Anthony Boadle, Reuters
EnergiesNet.com 05 17 2023
Brazil’s Environment Minister Marina Silva urged eight Amazon countries on Tuesday to come together to avoid the rainforest reaching a tipping point, which could happen if a fifth of the trees are lost.
Silva said an effort the size of the post-World War Two Marshall Plan was needed to save the world’s largest tropical forest and untold wealth of biodiversity from reaching the point of no return, when experts say it will dry out and turn into savanna.
Brazilian ministers, diplomats, Indigenous leaders, climate experts and environmentalists began a three-day conference to prepare proposals to protect the forest in cooperation with neighboring countries at a summit on Aug. 8-9 in the city of Belem, at the mouth of the Amazon river.
The presidential summit is an attempt to move the Amazon Cooperation Treaty Organization (ACTO) nations to act together to preserve the Amazon and promote sustainable development in a region threatened by illegal loggers and gold miners, animal smugglers and drug traffickers.
The organization was started in 1978 by Bolivia, Brazil, Colombia, Ecuador, Guyana, Peru, Suriname, and Venezuela. French Guiana, an overseas territory of France, is invited to meetings.
“We need to stop the destruction of the rainforest before it reaches the 20% point of no return,” Silva said.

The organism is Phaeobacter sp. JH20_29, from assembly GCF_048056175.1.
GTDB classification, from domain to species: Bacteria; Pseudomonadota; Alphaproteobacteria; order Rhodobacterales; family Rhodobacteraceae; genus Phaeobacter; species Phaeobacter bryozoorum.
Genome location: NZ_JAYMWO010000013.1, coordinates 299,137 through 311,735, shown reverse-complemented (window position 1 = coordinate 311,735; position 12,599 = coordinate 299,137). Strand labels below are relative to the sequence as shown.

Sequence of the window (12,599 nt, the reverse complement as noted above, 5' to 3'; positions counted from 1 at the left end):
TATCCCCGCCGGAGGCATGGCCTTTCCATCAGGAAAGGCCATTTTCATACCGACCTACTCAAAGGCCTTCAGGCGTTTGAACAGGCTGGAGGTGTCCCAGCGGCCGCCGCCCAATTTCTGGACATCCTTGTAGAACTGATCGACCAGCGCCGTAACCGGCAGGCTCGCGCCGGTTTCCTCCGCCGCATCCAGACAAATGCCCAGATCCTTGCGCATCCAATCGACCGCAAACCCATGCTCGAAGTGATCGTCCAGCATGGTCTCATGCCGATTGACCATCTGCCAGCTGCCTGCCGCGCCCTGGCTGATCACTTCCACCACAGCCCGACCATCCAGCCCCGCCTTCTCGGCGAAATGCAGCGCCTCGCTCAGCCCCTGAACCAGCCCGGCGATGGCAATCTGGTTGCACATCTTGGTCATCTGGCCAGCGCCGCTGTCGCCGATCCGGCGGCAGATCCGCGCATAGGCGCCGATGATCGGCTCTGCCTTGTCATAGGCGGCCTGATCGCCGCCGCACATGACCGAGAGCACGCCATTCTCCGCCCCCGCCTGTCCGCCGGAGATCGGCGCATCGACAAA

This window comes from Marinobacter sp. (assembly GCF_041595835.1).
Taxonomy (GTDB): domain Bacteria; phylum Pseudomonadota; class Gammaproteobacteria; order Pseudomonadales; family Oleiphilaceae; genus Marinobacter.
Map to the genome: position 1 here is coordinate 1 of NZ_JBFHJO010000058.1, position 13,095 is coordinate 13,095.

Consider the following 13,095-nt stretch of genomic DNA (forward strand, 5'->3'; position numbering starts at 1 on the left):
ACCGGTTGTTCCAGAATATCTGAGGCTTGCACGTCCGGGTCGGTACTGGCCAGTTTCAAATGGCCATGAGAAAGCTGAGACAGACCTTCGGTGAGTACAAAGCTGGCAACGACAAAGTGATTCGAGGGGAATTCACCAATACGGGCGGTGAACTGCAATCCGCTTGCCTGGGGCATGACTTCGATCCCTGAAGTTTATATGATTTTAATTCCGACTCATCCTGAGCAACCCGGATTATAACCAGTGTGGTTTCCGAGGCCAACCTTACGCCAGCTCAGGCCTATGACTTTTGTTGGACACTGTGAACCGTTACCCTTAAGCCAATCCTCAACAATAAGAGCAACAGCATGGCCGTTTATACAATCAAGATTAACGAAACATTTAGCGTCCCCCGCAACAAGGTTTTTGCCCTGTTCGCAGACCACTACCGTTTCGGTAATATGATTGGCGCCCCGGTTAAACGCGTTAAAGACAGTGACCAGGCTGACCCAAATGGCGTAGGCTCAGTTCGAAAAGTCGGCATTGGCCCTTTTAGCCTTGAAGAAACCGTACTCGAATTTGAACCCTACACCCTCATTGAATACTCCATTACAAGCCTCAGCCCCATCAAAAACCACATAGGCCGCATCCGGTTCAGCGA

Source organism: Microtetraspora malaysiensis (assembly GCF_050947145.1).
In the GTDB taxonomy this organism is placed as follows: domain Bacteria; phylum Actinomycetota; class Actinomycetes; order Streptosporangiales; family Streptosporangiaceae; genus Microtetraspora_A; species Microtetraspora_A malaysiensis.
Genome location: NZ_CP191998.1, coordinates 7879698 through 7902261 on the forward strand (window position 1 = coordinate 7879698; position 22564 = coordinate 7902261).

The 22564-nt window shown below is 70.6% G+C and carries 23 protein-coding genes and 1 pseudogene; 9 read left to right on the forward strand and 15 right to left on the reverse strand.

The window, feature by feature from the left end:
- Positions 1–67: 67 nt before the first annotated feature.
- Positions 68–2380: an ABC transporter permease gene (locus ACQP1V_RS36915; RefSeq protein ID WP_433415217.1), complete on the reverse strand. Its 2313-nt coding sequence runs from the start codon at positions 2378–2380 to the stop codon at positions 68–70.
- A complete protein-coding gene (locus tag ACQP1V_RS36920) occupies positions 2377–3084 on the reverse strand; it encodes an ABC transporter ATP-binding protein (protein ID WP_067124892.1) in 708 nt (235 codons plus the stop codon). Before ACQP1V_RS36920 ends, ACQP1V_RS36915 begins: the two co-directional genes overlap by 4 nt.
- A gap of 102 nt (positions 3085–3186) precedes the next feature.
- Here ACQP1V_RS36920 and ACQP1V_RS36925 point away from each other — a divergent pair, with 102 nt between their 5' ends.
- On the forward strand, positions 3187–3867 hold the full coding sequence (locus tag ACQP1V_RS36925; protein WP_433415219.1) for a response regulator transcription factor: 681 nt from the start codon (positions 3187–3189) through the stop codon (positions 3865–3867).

At the current rate of destruction, that could happen within a decade, according to climate expert Carlos Nobre, who said 18% is already destroyed so far.
Building markets for Amazonian products, such as açai berries, guaraná, Brazil nuts, cocoa, pineapples and other fruits and raw materials is needed to provide livelihood to the region’s inhabitants and build a sustainable economy, she said.
Indigenous leaders said their communities in the Amazon are the best guardians of the forest and recognition of their claims to ancestral land is fundamental for achieving the preservation of the region’s biological and cultural diversity.
“Guaranteeing our territorial rights is essential for sustainable development and the fight against climate change,” said Kleber Karipuna, coordinator of Brazil’s main Indigenous umbrella organization APIB.
The head of the Federal Police’s newly-created Amazon and Environment department, Humberto Freire, said the administration of President Luiz Inacio Lula da Silva is “determined to stop the devastation of our biomes once and for all.”
He added the Amazon nations should share information and evidence to fight trans-border issues like illegal mining and logging.
Reporting by Anthony Boadle; Editing by Aurora Ellis
reuters.com 05 16 2023